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Febrile Convulsion

A seizure is a neurological event where there is a synchronous discharge of many neurons. Each individual has a ‘threshold’ at which their neurons will begin to do this. It is thought that this threshold is at least partly genetically determined. This threshold can be affected by: External stimulation – e.g. flashing lights Cerebral injury  
almostadoctor.com - free medical student revision notes
over 4 years ago
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236

Seizure classifications, types for neuroscience pathology student: Tonic Clonic etc

Seizures include tonic clonic, abscence and status epileptics. Simple partial and complex partial as well.  
YouTube
over 4 years ago
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10
818

Pharmacology Mnemonic: Partial Seizures: Phenytoin, Carbamazepine, Lamotrigine, Topiramate

Simple and complex partial seizures can be treated with medical drugs.  
YouTube
over 4 years ago
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1
33

How to manage the first seizure in an adult

Stream How to manage the first seizure in an adult by BMJ talk medicine from desktop or your mobile device  
SoundCloud
over 4 years ago
Www.bmj
1
19

First seizures in adults

In 85% of patients, the diagnosis comes from the history; blood tests, electrocardiography, electroencephalography, and sometimes magnetic resonance imaging are important for classification and risk prediction  
bmj.com
over 4 years ago
Www.bmj
1
12

First seizures in adults

In 85% of patients, the diagnosis comes from the history; blood tests, electrocardiography, electroencephalography, and sometimes magnetic resonance imaging are important for classification and risk prediction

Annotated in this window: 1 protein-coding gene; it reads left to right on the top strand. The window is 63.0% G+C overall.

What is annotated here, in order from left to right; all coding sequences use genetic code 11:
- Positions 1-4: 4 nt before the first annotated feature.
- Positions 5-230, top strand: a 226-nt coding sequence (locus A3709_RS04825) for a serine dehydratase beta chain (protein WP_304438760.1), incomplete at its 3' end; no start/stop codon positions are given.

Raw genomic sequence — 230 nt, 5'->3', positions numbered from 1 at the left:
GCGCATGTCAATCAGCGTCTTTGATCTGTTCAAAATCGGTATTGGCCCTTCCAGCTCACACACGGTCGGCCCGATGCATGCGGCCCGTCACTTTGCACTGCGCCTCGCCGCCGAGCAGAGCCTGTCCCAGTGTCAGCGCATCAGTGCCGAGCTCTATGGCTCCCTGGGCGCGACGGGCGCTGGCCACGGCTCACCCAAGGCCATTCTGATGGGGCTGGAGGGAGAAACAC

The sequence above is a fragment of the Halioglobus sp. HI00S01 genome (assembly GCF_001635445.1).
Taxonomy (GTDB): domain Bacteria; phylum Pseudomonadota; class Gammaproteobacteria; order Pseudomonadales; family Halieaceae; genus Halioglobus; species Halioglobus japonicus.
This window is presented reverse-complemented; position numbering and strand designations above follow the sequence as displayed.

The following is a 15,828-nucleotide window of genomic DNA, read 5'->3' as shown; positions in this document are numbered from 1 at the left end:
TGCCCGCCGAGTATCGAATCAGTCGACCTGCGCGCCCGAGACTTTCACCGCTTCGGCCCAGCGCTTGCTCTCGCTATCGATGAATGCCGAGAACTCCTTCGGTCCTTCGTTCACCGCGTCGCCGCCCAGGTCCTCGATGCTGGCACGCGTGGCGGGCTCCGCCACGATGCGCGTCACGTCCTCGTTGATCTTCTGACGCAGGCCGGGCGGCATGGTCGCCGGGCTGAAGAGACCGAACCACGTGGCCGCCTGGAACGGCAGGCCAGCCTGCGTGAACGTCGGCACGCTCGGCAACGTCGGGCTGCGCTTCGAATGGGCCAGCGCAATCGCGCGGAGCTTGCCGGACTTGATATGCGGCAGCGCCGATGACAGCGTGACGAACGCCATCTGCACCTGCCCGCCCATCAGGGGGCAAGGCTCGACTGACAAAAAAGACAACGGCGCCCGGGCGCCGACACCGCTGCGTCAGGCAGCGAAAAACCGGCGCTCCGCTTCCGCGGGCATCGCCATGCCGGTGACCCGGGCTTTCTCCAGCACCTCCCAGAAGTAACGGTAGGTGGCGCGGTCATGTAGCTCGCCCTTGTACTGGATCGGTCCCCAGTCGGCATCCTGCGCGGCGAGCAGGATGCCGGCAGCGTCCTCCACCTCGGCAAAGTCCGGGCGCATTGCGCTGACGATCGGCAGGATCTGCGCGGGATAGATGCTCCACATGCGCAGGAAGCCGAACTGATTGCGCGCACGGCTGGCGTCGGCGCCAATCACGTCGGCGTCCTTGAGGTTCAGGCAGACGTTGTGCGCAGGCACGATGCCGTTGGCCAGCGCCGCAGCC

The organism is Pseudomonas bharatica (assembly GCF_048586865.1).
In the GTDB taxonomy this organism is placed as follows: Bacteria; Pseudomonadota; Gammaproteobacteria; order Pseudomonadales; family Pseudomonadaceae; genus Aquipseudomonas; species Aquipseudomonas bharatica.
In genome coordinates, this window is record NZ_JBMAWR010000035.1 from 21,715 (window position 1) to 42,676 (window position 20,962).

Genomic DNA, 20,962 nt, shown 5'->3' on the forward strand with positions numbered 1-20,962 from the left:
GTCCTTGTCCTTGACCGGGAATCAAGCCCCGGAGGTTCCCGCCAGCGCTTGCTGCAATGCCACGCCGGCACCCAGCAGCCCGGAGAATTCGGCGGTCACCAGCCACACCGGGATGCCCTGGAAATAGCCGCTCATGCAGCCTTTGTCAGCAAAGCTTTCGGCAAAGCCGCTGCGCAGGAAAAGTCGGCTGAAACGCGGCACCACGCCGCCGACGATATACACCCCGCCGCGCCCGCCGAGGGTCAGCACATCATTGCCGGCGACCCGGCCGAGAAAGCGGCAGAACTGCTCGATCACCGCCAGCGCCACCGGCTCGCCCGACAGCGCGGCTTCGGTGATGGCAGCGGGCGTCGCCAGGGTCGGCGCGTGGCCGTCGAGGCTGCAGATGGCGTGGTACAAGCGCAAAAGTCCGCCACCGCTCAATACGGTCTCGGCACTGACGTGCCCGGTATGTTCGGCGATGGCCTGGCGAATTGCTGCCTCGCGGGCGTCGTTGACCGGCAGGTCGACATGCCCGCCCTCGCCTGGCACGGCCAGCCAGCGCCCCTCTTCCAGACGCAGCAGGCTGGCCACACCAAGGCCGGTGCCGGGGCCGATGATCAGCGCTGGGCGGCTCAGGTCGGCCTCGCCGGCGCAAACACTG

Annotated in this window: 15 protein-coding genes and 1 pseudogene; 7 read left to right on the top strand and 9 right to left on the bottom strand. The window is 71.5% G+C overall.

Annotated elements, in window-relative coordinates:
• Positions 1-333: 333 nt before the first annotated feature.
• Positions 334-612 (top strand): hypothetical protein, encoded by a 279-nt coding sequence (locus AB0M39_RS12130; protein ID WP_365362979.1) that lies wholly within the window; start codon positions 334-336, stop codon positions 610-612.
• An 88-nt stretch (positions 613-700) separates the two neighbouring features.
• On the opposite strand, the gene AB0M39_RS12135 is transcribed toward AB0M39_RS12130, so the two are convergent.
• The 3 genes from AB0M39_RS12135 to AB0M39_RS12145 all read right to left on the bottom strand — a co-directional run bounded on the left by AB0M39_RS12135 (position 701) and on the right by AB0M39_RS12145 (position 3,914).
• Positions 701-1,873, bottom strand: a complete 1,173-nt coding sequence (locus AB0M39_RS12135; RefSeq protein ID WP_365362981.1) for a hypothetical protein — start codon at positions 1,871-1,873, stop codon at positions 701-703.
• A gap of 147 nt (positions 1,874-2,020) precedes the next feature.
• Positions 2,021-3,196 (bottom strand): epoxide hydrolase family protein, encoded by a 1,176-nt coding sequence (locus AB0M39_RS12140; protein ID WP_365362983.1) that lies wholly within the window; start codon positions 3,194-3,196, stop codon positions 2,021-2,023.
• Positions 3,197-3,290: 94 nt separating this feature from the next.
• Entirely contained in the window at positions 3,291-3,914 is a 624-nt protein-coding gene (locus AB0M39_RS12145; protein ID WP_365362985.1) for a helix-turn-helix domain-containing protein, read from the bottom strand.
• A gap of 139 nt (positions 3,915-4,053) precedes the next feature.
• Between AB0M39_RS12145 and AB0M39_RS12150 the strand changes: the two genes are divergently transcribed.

bmj.com
over 4 years ago
Www.bmj
1
11

First seizures in adults

In 85% of patients, the diagnosis comes from the history; blood tests, electrocardiography, electroencephalography, and sometimes magnetic resonance imaging are important for classification and risk prediction  
bmj.com
over 4 years ago
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3
52

Exercise-associated hyponatremia in marathon runners: a two-year experience

This study was conducted to better define the pathophysiology, risk factors, and therapeutic approach to exercise-associated hyponatremia. Medical records from all participants in the 1998 Suzuki Rock ‘N’ Roll Marathon® who presented to 14 Emergency Departments (EDs) were retrospectively reviewed to identify risk factors for the development of hyponatremia. Hyponatremic patients were compared to other runners with regard to race time and to other marathon participants seen in the ED with regard to gender, clinical signs of dehydration, and use of nonsteroidal anti-inflammatory drugs (NSAIDs). An original treatment algorithm incorporating the early use of hypertonic saline (HTS) was evaluated prospectively in our own ED for participants in the 1999 marathon to evaluate improvements in sodium correction rate and incidence of complications. A total of 26 patients from the 1998 and 1999 marathons were hyponatremic [serum sodium (SNa) ≤135 mEq/L] including 15 with severe hyponatremia (SNa ≤ 125 mEq/L). Three developed seizures and required intubation and admission to an intensive care unit. Hyponatremic patients were more likely to be female, use NSAIDS, and have slower finishing times. Hyponatremic runners reported drinking “as much as possible” during and after the race and were less likely to have clinical signs of dehydration. An inverse relationship between initial SNa and time of presentation was observed, with late presentation predicting lower SNa values. The use of HTS in selected 1999 patients resulted in faster SNa correction times and fewer complications than observed for 1998 patients. It is concluded that the development of exercise-associated hyponatremia is associated with excessive fluid consumption during and after extreme athletic events. Additional risk factors include female gender, slower race times, and NSAID use. The use of HTS in selected patients seems to be safe and efficacious.